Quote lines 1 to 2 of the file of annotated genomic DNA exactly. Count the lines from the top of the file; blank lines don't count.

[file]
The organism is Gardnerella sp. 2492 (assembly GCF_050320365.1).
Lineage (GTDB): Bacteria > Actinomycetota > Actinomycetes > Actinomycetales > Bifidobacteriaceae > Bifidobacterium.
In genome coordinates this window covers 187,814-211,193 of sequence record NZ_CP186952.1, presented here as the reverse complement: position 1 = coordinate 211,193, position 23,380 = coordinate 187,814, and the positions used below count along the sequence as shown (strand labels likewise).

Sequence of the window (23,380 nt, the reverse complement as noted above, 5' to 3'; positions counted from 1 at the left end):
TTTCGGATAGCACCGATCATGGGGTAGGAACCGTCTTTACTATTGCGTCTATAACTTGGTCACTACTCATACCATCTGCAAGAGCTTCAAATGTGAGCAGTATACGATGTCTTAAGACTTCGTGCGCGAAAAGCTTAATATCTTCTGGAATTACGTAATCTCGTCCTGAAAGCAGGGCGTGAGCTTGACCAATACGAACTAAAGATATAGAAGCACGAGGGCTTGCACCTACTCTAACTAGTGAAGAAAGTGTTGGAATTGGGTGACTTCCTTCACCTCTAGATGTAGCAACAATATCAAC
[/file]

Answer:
The organism is Gardnerella sp. 2492 (assembly GCF_050320365.1).
Lineage (GTDB): Bacteria > Actinomycetota > Actinomycetes > Actinomycetales > Bifidobacteriaceae > Bifidobacterium.